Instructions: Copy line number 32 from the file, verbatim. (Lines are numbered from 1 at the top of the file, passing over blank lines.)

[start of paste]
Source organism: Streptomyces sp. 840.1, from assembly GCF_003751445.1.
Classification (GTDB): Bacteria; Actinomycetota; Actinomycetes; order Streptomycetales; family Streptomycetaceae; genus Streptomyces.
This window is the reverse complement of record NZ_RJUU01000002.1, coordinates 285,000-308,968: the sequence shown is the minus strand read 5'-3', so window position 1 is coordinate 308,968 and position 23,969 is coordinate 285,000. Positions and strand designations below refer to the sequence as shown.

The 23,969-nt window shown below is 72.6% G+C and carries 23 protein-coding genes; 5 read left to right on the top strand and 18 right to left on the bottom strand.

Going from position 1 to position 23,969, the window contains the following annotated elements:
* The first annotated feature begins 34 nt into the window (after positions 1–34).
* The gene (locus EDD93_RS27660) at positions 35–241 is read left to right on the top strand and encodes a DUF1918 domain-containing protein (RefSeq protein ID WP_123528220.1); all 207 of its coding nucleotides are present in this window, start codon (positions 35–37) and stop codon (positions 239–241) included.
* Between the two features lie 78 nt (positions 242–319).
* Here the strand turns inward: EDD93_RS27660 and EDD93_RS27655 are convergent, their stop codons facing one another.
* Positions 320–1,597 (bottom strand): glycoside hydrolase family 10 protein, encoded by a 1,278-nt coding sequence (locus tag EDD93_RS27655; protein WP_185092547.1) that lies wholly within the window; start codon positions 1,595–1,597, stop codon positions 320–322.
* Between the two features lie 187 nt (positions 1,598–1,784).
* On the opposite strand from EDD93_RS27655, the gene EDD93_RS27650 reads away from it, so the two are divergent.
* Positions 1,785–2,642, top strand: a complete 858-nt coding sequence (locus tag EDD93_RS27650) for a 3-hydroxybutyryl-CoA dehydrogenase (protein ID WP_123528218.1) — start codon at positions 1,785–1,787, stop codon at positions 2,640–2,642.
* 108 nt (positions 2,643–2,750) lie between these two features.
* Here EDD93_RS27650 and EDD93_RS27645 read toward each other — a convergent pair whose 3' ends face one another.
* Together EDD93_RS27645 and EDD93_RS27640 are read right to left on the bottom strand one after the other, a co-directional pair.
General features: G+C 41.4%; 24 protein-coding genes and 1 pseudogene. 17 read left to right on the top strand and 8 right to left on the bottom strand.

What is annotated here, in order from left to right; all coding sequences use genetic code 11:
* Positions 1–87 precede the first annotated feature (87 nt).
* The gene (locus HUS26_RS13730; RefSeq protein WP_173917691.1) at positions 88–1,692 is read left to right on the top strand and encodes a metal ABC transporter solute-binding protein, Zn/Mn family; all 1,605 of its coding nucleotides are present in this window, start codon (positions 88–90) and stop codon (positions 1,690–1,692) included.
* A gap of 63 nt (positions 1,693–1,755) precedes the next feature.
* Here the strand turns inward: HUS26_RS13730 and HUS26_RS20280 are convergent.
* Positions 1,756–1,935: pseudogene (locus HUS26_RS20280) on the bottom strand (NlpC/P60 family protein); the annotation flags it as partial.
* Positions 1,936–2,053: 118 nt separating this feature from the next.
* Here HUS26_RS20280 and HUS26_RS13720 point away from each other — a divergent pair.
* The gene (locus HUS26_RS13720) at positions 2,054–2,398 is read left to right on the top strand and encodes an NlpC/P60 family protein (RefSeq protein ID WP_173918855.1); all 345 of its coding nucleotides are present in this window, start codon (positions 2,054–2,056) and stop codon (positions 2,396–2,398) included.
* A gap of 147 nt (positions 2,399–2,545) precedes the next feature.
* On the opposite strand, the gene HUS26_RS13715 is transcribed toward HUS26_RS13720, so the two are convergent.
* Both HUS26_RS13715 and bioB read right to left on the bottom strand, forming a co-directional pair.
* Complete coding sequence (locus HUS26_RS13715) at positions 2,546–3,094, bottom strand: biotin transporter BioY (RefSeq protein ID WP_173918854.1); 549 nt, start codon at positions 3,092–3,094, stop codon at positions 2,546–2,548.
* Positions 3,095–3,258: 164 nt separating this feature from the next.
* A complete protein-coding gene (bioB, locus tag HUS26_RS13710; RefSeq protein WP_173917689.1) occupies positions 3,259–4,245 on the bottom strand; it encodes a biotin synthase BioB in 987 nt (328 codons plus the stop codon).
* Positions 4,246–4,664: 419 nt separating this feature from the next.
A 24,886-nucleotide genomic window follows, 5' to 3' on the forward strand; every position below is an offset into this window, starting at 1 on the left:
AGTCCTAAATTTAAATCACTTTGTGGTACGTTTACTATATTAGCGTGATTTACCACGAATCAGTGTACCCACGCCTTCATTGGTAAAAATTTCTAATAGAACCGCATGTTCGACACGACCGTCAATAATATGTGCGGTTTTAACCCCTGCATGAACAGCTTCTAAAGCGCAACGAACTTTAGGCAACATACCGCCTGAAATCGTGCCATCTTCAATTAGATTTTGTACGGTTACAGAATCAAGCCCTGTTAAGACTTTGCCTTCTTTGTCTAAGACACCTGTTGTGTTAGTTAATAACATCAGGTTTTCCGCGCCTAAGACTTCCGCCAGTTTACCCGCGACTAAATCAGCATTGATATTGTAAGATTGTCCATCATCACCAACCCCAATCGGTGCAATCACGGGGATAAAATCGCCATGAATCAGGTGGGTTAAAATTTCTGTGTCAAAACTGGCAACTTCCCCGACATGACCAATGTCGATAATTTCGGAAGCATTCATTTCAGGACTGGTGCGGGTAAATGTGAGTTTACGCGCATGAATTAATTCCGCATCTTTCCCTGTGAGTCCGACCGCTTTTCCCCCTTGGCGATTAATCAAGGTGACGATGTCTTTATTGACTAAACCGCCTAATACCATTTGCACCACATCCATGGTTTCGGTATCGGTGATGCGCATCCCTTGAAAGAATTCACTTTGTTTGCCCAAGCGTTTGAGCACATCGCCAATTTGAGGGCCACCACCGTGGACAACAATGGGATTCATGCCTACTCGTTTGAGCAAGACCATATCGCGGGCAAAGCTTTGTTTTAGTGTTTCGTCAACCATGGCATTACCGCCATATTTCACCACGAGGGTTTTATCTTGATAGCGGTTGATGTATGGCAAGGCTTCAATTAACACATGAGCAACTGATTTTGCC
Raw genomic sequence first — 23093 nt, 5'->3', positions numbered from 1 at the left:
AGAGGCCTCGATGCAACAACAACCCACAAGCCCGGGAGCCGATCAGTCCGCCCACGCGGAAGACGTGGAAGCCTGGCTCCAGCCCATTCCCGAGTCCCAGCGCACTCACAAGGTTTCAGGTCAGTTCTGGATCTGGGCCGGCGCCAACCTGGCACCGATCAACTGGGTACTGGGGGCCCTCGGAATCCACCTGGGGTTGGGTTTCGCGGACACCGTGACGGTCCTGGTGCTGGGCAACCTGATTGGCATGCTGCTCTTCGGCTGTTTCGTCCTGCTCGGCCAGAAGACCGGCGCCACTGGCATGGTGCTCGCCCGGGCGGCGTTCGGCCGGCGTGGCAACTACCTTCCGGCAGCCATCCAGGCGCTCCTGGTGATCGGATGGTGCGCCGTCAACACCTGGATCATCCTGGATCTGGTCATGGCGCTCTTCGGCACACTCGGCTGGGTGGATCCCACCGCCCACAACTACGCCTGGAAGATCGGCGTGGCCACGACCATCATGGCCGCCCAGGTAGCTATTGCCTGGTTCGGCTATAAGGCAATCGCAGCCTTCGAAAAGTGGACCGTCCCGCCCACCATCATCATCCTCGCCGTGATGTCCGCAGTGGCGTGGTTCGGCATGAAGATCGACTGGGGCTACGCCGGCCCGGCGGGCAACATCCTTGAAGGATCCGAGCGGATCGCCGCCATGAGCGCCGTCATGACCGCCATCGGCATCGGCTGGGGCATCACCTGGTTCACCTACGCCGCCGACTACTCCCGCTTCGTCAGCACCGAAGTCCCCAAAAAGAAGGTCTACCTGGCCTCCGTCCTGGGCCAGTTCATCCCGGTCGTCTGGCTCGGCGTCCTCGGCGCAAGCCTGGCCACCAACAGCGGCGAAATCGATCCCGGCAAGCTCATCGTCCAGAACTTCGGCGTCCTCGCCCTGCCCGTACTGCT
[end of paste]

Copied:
* A complete protein-coding gene (bioB, locus tag HUS26_RS13710; RefSeq protein WP_173917689.1) occupies positions 3,259–4,245 on the bottom strand; it encodes a biotin synthase BioB in 987 nt (328 codons plus the stop codon).